Montgomery glands generally become more noticeable during pregnancy, but as Nurse Kimpy frequently reminds us, there is great variety in human bodies. You can see a variety of nipples here (and breasts here).

If you’re a research geek like Kimpy and myself, you might like to read the abstract of this study which looked at newborn response to the odor of the substance created by Montgomery glands. The babies responded to the odor of lactating women more than any other odor they were presented with. The researchers concluded that in addition to cleansing and moisturizing the areolae, the substance secreted from the glands contributes to the communication mothers and babies share via their bodies.

On both of my breasts, I have little baby hairs, hardly noticeable, like many women do. However, I think I have rather large pores. Of course, with little hairs, that's "normal" I assume. But, these pores seem different. It's as if there's "stuff" in there.
Some of these pores, especially around and under my nipple area, are dark, and if I wanted to squeeze them, something would come out (like when you squeeze a pore on your face). I don't want anything to get infected, so I leave it alone. I also sometimes get these little cyst like pimples on my breasts, mostly on the outer tops. I say cystic pimples meaning they're under the skin. They get inflamed and really red. I had one once when I had a gyno appointment scheduled, so I asked her about it. She touched it, asked how long I've had it, etc. She prescribed me an antibiotic and it took the inflammation away. If the pus ventures to the top and forms a white head, I'll drain it and put something on it to keep everything clean. I myself am very clean. I shower and wash myself daily, wash my clothes, bra, etc. Do you have ANY idea what this could be? I'm 21 and these things on my breasts have been there since I can remember, at least 17.
I also have PCOS, do you think this can be a symptom of that? Or are these little dark pores just clogged and is just something that happens? Thanks so much
Jen - It sounds like you’re describing Montgomery glands. They can be raised, and might give the appearance that something’s inside them that needs to get out. These bumps are perfectly normal and serve the purpose mentioned above. Just let them be and they’ll happily do their job in the background : )

As for the pimples on your breast, I suggest talking to your doctor about them.

Kimpy - I agree with Jen about the Montgomery glands. As for the pimples? Women with Polycystic Ovary Syndrome (PCOS) experience higher levels of the male hormone androgen circulating in the bloodstream. One side effect of androgen is acne. My guess is that the acne is most likely related to your PCOS.

It sounds like you’re doing a perfect job keeping them your breasts clean, and draining the pimples appropriately when they get infected or irritated. It might be worth it to try a mild anti-acne formula on the pimple when it appears, to see if that makes a difference for you. If not, I recommend that you see your gynecologist again to see what she would recommend.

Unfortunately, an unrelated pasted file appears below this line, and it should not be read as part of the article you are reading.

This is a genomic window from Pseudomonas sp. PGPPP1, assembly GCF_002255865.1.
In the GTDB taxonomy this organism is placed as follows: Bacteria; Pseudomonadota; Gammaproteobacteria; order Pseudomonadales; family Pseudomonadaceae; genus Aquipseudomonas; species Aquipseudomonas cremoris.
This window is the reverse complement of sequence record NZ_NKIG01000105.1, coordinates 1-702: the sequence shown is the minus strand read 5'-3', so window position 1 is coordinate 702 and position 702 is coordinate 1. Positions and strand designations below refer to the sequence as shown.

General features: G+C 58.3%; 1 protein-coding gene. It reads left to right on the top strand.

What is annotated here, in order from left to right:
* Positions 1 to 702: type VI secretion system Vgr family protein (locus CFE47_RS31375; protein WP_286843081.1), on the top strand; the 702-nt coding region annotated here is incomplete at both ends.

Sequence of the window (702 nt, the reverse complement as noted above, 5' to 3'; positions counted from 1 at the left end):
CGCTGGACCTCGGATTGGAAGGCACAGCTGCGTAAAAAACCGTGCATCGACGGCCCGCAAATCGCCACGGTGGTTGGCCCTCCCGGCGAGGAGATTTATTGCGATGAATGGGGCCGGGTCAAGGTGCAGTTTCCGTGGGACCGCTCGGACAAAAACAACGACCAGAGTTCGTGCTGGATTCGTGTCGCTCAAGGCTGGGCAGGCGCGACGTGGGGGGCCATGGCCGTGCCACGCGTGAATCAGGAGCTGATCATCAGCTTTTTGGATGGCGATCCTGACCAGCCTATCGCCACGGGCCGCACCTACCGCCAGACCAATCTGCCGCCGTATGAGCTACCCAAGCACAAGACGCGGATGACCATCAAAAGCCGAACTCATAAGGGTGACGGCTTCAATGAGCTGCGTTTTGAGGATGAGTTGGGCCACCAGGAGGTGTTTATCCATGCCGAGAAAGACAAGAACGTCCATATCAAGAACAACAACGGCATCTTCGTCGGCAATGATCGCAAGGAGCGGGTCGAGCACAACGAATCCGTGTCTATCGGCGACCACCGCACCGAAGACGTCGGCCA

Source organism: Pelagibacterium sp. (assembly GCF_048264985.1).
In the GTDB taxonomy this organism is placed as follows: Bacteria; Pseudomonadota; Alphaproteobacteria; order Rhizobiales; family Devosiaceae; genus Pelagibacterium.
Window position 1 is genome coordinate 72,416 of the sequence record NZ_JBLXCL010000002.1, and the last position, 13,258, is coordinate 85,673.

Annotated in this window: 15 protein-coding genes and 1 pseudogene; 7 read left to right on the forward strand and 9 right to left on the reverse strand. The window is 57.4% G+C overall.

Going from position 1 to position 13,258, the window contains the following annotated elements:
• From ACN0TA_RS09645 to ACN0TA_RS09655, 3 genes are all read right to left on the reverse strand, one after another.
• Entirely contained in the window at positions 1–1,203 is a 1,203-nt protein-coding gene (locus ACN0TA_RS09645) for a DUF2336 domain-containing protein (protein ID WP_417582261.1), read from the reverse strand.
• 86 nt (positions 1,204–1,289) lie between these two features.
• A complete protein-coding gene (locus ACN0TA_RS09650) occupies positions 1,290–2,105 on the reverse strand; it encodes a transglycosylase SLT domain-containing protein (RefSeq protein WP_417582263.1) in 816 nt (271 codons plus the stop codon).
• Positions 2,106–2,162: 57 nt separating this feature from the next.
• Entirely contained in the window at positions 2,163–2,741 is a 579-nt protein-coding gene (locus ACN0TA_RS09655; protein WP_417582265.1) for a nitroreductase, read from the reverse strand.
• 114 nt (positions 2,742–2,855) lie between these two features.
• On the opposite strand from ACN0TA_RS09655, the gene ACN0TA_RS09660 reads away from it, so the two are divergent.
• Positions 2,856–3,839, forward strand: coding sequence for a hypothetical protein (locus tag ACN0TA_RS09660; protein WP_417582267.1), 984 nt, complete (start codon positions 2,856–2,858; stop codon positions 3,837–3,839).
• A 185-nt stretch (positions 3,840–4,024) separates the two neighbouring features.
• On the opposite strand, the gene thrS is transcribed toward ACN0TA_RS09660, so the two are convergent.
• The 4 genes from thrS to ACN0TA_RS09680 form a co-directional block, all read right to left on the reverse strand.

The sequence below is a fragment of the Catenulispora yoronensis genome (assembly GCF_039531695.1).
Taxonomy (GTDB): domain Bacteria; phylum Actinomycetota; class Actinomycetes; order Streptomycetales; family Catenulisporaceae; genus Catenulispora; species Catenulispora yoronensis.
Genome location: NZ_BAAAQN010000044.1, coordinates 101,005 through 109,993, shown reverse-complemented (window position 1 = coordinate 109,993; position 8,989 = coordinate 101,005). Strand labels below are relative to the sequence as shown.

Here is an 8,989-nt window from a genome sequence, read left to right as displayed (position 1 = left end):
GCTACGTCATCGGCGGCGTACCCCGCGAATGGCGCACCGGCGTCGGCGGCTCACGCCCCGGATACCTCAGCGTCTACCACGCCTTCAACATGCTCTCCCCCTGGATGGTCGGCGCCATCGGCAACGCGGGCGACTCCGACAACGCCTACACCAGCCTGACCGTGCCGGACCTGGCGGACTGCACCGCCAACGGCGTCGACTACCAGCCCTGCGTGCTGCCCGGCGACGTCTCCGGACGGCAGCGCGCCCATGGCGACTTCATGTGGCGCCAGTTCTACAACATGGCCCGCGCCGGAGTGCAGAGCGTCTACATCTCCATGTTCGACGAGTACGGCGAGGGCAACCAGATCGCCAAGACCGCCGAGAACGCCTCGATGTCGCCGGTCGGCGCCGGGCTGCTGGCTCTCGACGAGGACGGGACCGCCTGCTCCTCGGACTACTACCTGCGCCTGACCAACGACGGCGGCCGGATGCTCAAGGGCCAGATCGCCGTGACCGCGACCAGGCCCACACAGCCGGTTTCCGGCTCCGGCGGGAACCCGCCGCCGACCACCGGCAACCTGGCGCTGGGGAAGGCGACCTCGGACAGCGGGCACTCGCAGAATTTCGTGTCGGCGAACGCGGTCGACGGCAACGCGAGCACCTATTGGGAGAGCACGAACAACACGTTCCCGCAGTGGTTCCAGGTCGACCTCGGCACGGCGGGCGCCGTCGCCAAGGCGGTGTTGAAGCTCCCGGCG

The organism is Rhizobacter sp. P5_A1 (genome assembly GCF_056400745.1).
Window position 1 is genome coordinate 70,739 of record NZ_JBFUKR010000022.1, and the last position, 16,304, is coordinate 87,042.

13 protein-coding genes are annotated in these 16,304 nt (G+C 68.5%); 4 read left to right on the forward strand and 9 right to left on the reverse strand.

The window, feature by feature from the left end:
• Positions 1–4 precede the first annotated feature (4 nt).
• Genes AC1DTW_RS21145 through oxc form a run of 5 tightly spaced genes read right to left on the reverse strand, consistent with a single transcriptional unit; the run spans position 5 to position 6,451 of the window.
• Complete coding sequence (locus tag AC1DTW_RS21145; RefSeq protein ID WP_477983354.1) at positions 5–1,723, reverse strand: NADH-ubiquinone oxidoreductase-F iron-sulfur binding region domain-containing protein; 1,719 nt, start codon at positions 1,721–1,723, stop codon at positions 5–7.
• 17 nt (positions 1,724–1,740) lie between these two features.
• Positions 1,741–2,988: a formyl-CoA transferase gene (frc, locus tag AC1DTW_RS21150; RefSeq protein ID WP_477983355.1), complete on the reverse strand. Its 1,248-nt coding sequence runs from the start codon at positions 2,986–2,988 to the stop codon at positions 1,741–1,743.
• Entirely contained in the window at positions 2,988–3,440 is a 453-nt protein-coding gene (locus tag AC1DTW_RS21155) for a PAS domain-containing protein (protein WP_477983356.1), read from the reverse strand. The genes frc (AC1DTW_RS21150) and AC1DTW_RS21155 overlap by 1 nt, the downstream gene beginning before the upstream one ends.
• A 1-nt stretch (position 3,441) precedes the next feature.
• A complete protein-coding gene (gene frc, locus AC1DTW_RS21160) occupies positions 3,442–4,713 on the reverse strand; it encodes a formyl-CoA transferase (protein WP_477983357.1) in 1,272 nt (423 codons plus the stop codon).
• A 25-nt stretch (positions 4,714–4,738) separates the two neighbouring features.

I have a question regarding nipple piercings: how would they affect breast feeding?
I don't have nipple piercings, but I'd like them, so I'm curious...

Jen - There is no evidence that nipple piercings affect breastfeeding. However, you would want to remove them when the baby nurses to remove the risk of the baby choking on the jewelry. Besides the choking hazard, the jewelry may cause a baby to latch on improperly. Some women remove them for the entire time they are lactating, some women remove them before each nursing session. To read more about piercings and breastfeeding, check out this page.

Kimpy - I’m starting to sound like a broken record, but Jen’s absolutely correct. The jewelry poses a choking hazard for the baby, so you shouldn’t breastfeed while wearing it. You can check with your piercer for guidelines on this if you ever decide to get your nipples pierced, but the La Leche League’s information is always a great resource.

I don't know if this is actually a problem or not but I feel like I should be somewhat concerned about it. One of my nipples is not inverted and the other is. The inverted one sort of lactates a bit. I'm only eighteen so I didn't even know that was possible since I thought breastfeeding really only occurs when you have a child. Is there actually a problem and I should check it out or...? Anyway, thank you so much for your column. It's really helped me so much!
Jen - As with any body part, there is a huge variation among women in their nipples and breasts. Some nipples may be flat or inverted, yet stand out when cold or aroused. Sometimes inverted nipples are a problem for breastfeeding, and sometimes they’re not. Very often the action of a baby sucking is more than enough to get the nipples to stand out. Generally, breastfeeding experts no longer recommend that a mother try to evert her nipples pre-natally. Additional information about inverted nipples can be found here. There are pictures in the nipple gallery we linked to above, which show different levels of inverted nipples.

Since you have not been pregnant or had a baby, I suggest asking your doctor about the fluid you see coming from your breast. The hormones that control lactation begin doing their work early in pregnancy. Sometimes a woman’s hormones may differ from the norm enough that she might produce milk without being pregnant or recently post-partum. In someone as young as you, I’d definitely want to ask a doctor about it. She or he can determine whether or not the fluid is milk, and can do blood work to see if it is a hormonal issue.

Kimpy - I heartily concur with Jen. In women who haven’t been pregnant or breastfed before, discharge from your nipples is unusual. I recommend that you follow up with you doctor on that one.

Also? Thank you for your kind praise about ANNK. I’m so glad you’re enjoying the posts.